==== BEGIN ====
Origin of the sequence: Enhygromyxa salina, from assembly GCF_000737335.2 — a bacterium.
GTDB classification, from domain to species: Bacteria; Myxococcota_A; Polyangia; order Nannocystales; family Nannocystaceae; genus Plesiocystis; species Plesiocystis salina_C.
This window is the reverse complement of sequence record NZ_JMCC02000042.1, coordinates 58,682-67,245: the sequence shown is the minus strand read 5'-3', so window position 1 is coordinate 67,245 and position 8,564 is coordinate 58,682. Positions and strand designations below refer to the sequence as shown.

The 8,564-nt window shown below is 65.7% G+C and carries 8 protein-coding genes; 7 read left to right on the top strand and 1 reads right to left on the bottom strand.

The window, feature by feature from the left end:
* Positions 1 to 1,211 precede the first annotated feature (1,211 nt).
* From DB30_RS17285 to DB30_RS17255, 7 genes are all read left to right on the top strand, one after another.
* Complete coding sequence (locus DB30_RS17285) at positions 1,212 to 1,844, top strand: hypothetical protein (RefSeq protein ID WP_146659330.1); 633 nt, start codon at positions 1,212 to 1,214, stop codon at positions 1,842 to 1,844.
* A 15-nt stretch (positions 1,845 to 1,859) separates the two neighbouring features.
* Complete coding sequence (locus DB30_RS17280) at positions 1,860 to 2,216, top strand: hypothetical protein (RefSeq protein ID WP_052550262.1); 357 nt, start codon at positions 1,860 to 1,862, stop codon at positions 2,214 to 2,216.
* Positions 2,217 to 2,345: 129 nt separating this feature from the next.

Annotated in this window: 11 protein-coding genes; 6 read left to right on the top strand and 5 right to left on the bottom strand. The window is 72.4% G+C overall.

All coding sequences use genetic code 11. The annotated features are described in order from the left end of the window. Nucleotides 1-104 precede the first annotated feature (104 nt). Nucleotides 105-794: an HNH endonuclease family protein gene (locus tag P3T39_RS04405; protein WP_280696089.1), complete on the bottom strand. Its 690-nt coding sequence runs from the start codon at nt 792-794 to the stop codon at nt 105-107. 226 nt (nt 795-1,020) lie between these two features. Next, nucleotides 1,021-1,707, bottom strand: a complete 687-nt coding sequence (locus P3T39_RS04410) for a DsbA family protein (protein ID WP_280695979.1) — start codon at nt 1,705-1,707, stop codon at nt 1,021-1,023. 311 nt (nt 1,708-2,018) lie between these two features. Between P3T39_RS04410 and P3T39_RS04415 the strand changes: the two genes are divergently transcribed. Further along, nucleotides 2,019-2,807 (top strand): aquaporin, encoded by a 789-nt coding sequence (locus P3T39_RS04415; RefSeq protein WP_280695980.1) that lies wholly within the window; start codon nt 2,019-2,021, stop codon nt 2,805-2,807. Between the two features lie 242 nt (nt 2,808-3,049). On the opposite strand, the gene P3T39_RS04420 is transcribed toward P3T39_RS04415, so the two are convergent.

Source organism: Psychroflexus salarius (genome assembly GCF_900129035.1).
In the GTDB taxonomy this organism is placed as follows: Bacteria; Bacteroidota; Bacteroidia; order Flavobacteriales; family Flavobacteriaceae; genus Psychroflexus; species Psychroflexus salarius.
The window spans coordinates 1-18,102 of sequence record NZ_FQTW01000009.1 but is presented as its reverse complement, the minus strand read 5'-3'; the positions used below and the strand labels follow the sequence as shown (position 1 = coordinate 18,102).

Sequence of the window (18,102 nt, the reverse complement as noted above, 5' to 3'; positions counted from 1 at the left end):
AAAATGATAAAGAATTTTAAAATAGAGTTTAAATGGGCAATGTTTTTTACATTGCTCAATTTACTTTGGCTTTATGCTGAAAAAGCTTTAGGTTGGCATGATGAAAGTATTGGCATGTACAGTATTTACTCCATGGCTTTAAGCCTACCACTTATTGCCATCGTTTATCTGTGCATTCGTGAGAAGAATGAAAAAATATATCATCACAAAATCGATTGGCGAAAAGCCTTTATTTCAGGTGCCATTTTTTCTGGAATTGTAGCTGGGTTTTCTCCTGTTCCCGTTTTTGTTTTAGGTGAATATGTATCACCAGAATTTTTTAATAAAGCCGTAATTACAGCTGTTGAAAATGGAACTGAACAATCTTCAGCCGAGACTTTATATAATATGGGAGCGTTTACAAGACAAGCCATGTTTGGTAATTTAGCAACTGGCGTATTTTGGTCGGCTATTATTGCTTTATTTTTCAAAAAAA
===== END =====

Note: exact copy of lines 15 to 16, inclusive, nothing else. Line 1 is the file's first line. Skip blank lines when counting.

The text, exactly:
In the GTDB taxonomy this organism is placed as follows: Bacteria; Bacteroidota; Bacteroidia; order Flavobacteriales; family Flavobacteriaceae; genus Psychroflexus; species Psychroflexus salarius.
The window spans coordinates 1-18,102 of sequence record NZ_FQTW01000009.1 but is presented as its reverse complement, the minus strand read 5'-3'; the positions used below and the strand labels follow the sequence as shown (position 1 = coordinate 18,102).